World’s tiger population is disappearing fast

Conferees from 20 countries gather to discuss strategies-

Talks over tiger extinction fears. The Press Association

11 Responses to “World’s tiger population is disappearing fast”

  1. Peter Kiermeir Says:

    Just a few clips in the frame of this Workshop:
    – World Bank President Robert Zoellick said that the illegal activities of traders and poachers is estimated to be worth over $10bn annually. That is second only to weapons and drug smuggling!
    – The poaching problem has now become so great that supposedly “secure” reserves across Asia have been wiped out while other species – such as Asiatic lions, snow leopards and clouded leopards have also declined significantly.
    – Sadly, the night before the tiger workshop, a two-year-old girl was reportedly killed and partially eaten by a tiger, bringing the total number of children killed this year in Nepal by tigers to six.
    – WWF is hopeful that progress will be made with China. In the past, China had been refusing to acknowledge at all that there was a trade in banned animal organs. Now it is ready to talk about it. But can China be trusted when it comes to a trade based on cultural superstitions?

  2. nabeki Says:

    This is truly sad news. They have almost completely lost their habitat. They are being pushed closer and closer to humans, which would explain the higher incidence of predation.

    http://howlingforjustice.wordpress.com

  3. ProWolf in WY Says:

    This is sad. It is a reminder of the cost of “progress” and population growth. I have a feeling that by the time I’m old and gray tigers will be gone from India due to habitat loss more than anything.

  4. william huard Says:

    The problem with China is that they have not enforced the ban on trade in tiger parts, and they have allowed wealthy businessman to breed tigers in farms to supply local markets for tiger parts which is still used in chinese TCM. Until China enforces the ban tiger populations will continue to decline. This could be difficult for a culture that allows hundreds of thousands of sharks to be finned so that the chinese middle class can enjoy a bowl of freaking soup.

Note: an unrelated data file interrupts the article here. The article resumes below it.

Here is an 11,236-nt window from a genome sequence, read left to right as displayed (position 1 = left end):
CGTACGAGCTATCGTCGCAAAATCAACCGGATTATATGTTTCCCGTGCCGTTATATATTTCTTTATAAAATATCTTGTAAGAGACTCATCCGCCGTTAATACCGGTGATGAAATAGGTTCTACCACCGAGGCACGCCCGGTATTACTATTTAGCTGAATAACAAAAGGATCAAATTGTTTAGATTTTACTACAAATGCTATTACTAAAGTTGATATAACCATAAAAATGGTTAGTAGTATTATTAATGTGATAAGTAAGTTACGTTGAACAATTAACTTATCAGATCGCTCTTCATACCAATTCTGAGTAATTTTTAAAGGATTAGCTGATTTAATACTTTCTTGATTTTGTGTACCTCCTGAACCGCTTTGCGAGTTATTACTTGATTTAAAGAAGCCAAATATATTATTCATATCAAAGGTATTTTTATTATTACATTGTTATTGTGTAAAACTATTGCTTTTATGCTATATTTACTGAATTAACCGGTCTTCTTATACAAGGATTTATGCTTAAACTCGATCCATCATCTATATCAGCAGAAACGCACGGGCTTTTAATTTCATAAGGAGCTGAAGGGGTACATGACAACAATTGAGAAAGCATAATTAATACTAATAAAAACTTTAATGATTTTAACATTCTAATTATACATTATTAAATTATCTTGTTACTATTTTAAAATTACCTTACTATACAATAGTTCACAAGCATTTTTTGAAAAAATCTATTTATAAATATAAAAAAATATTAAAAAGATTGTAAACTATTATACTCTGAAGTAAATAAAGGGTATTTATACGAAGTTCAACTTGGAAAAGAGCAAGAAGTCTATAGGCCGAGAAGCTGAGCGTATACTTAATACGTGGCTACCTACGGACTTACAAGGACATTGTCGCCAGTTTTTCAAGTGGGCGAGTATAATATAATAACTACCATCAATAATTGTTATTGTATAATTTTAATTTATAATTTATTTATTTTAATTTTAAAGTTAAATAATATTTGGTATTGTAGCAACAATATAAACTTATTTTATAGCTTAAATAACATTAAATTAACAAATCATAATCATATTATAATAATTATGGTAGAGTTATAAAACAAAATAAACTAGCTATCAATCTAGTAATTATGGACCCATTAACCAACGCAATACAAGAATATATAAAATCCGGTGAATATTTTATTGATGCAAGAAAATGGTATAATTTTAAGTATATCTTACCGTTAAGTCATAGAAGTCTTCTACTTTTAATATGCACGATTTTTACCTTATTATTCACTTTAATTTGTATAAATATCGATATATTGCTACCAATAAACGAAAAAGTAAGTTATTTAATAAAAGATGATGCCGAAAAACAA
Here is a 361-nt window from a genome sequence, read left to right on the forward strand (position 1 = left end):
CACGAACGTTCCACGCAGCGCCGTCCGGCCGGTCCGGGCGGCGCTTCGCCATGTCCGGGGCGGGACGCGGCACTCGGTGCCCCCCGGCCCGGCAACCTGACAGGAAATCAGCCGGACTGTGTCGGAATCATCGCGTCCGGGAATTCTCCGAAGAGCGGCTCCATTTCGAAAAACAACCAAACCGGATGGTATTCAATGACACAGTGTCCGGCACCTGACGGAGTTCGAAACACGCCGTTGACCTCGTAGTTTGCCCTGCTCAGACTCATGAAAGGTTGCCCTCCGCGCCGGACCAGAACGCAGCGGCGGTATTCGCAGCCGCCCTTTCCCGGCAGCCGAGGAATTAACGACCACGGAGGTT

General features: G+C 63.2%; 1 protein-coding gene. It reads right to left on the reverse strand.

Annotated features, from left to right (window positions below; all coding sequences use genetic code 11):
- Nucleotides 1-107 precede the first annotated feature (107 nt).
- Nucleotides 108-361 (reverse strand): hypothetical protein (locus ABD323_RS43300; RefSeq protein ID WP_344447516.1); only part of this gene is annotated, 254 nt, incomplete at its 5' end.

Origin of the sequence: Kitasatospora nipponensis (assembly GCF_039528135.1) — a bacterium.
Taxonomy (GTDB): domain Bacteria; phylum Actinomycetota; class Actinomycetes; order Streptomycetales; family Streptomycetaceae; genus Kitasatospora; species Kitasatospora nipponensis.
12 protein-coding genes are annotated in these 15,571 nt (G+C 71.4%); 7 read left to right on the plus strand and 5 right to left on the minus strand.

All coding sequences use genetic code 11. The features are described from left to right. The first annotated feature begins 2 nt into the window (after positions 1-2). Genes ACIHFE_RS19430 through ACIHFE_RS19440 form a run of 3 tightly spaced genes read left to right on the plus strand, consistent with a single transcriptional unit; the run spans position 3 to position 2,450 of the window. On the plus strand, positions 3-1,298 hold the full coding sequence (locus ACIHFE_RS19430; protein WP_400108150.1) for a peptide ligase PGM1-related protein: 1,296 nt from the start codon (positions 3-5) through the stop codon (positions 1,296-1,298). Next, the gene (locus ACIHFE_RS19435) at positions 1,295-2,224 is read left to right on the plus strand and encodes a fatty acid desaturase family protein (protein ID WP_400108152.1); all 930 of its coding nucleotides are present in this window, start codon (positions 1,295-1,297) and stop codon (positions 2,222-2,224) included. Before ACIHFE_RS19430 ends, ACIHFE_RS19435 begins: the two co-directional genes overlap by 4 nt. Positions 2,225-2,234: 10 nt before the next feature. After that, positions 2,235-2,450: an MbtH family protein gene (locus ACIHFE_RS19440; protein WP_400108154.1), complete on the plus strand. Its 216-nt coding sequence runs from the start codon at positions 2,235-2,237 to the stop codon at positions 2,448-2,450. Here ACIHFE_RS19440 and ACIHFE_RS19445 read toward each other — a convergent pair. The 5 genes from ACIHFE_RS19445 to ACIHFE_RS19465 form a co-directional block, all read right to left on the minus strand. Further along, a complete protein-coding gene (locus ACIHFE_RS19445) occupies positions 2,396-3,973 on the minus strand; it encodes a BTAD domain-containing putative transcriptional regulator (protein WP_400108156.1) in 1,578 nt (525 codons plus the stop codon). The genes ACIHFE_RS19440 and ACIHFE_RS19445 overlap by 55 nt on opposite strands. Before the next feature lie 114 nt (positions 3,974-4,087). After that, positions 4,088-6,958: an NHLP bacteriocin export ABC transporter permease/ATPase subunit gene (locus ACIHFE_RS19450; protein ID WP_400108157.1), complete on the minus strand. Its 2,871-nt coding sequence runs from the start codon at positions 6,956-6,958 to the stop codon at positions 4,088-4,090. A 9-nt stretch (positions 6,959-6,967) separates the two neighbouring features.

5. Peter Kiermeir Says:

    ……and as 2010 – the Chinese “Year of the Tiger” – approaches, demand for tiger parts is expected to skyrocket even further out of control. Cheers with a sip of tiger bone wine!

  6. monty Says:

    Ruth Padel’s book: Tigers in Red Weather” (published 2006)is a dismal read about the “galloping” extinction rate of the tiger in the wild.
    The root cause is either corrupt politics or excess human population. 3 ot the 7 original sub-species of tiger are now extinct in the “wild”. Even the magnificant Amur Tiger of Russia (the largest cat in the world) has been reduced to about 300 animals. If the tiger can’t make it is Russia, with a relatively low human population and large land mass, where will it survive?

    Recently I saw a photo of Premier Putan, of Russia, smiling over a dead tiger he had shot. As he loves the outdoors maybe he will push to given better protection the the tigers in the 2 or 3 nationalparks in Russia.

  7. ProWolf in WY Says:

    Monty, how old was that picture of Putin with the tiger? That could set a dangerous precedent if he did it recently. The Amur leopard is also in severe danger and does not get the attention it deserves.

  8. Peter Kiermeir Says:

    Putin – never slow to take up a macho pose – did not kill the tiger! The animal got loose during a photo shoot with the Russian Prime Minister who abandoned his pose and picked up a tranquiliser gun. According to press agency Interfax, after he fired the gun: Putin kissed the big cat and said “goodbye”.

  9. william huard Says:

    Peter- I think the russians have been in the lead with tiger conservation. The siberian population is the only population of tiger that is increasing it’s numbers.

  10. Peter Kiermeir Says:

    Wiliam;
    yes, I agree, the russians do much betten than one would expect, despite a severe poaching problem. India and Nepal also doing a lot but suffer occasional setbacks.

  11. william huard Says:

    It was disturbing to read how in Sumatra tigers continue to clash with loggers from an Indonesian Paper company (asia pulp and paper). In their quest for cheap raw materials they continue to encroach on the tigers habitat. We all know how these clashes turn out- the animal always loses.


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